What was the most challenging part of this journey for you? And what was the most enjoyable?

The most challenging part for me is working when you don’t see the direct impact or receive feedback from management or users of the product you create. I find it fulfilling not just to fix bugs but to see the bigger picture and understand that my code or approach is problem-solving. That by doing my work I’ve made someone’s life a little better.

At Conscensia, first and foremost, I love my team and our managers on the Danish side. They have a way of motivating the team to do their best. I also appreciate the approach to management and working with people within Conscensia. People here are friendly and kind, and I believe it’s because of the Danish work-life balance and, of course, the short Fridays. It’s also interesting to see familiar faces in the newsletters about people who come back to Conscensia. It gives the impression that even if you join another company, you’ll eventually come back to Conscensia.

Have you ever encountered biases as a woman in a predominantly male career environment? If so, what were they?

Actually, I can’t recall any such biases from any company that I have interacted with. It is good because I’ve heard various stories from other women in IT. However, I do remember some sexist jokes from certain colleagues in the past, or from university colleagues when they found out that I got a job. My father once told me that in this profession, to be recognized as equal, women have to work twice as hard as men. I doubt it’s still the case, but I think that belief heavily influenced my work and its results at the beginning of my career.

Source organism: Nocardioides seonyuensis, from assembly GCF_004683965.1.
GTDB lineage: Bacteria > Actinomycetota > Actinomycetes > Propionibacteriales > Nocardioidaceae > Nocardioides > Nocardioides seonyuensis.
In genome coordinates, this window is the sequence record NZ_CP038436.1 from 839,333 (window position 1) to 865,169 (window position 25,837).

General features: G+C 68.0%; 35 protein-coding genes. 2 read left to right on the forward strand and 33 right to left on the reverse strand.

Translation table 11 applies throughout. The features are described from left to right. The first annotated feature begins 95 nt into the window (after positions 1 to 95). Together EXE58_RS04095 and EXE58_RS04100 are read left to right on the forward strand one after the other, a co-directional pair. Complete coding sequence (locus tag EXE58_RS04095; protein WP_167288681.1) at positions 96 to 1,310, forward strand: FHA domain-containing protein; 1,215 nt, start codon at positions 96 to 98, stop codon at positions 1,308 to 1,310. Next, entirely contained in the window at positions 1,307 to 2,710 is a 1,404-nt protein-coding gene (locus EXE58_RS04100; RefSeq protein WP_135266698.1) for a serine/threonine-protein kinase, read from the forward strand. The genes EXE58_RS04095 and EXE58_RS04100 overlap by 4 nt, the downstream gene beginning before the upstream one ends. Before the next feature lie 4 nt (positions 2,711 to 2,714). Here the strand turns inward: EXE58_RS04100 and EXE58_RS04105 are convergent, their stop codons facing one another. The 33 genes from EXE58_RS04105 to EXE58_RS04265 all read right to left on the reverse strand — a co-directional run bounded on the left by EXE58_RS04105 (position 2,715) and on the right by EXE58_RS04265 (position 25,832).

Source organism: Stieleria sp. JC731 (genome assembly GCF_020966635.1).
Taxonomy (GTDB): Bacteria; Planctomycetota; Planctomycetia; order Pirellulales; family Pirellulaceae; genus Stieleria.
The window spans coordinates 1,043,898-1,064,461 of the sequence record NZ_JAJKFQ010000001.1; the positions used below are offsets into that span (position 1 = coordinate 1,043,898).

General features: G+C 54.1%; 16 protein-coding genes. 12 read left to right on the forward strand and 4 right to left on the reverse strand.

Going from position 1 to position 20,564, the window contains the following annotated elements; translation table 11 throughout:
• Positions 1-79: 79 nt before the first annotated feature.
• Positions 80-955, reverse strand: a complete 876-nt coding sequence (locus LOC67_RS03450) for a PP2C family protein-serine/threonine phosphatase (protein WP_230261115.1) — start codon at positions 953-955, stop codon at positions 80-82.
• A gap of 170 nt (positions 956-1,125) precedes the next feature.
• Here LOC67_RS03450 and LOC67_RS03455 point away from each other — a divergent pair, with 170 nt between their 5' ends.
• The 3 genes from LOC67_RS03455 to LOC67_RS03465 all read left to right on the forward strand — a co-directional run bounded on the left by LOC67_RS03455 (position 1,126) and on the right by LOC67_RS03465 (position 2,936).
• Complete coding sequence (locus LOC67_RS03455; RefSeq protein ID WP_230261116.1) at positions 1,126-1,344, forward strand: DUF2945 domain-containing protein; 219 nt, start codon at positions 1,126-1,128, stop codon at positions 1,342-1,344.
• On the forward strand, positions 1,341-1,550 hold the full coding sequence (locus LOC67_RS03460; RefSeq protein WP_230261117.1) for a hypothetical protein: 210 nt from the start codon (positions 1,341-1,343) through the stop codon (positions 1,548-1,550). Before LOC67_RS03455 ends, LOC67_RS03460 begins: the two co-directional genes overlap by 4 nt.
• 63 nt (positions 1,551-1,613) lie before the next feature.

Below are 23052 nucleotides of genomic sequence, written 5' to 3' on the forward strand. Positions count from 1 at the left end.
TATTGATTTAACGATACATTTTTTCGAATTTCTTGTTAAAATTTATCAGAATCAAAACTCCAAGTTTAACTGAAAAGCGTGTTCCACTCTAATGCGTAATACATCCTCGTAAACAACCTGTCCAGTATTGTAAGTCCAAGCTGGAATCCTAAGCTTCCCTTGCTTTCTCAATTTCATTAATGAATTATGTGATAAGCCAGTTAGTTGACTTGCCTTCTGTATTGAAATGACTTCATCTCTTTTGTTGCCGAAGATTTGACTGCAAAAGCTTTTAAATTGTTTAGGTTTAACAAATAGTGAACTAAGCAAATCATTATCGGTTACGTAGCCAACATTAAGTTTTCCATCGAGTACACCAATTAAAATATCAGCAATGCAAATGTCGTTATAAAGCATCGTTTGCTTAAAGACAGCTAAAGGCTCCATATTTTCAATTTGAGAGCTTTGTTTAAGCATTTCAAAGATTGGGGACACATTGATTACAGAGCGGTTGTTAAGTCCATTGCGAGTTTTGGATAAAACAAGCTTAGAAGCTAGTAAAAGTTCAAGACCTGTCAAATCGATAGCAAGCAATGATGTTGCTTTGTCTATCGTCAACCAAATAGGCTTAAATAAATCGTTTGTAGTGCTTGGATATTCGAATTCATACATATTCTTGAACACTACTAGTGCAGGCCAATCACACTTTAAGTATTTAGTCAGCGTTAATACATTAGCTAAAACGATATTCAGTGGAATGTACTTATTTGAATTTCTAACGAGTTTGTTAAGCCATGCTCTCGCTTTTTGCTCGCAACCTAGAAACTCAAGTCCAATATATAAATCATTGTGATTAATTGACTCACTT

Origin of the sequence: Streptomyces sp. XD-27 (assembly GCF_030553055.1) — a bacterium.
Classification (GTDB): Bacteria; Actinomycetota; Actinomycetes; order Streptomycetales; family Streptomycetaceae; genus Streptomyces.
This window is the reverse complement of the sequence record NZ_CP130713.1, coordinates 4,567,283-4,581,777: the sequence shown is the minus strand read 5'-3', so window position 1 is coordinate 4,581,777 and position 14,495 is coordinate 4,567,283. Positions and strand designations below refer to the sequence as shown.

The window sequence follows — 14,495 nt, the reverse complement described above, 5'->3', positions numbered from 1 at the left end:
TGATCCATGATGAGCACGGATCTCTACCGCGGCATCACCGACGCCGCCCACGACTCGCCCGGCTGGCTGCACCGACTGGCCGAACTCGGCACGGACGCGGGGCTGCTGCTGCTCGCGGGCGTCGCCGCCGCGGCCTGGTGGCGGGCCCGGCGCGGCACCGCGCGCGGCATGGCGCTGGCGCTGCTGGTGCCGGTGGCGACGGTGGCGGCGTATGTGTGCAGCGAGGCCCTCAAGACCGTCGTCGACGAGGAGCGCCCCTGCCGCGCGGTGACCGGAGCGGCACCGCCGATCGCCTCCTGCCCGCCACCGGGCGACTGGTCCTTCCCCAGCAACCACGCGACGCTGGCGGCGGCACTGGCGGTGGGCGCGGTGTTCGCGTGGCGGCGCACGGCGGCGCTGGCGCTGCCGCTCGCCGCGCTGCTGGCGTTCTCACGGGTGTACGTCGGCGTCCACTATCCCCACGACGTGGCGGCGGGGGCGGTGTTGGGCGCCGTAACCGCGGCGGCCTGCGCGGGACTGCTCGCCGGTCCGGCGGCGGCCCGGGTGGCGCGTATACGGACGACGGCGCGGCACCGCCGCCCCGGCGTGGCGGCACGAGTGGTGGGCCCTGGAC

In your opinion, what has changed for women in IT since the start of your career?

I believe there have been significant changes, and the percentage of women in IT, particularly as programmers or product managers, is increasing. I’m confident that some people still rely on stereotypical thinking when choosing candidates for a position. However, no one now should be allowed to ask a woman if she plans to go on maternity leave or reject her as a candidate based on that reason.

Would you like to see any other changes? What would they be?

I would like to see more women in leadership positions, of course based on their skills and abilities rather than gender. I think now, with the ban on men traveling abroad, it provides a good window of opportunity for Ukrainian women in IT (although it’s unfortunate that it’s for such a reason).

What advice would you give to women who want to start a career in IT?

I would advise them not to be afraid, work diligently, and, most importantly, love what they do. With these qualities, everything will come together in IT and any other profession.

Would you like to work in any other field? If you could choose any other career, what would it be?

I used to think about a career as a detective, but I believe in Ukraine this profession is not quite like what is shown in movies. For now, I’m satisfied with hunting for bugs and unraveling cause-and-effect relationships in code. Maybe someday I’ll start a private business as a passion project. I’ve had a few ideas, but everything has its time.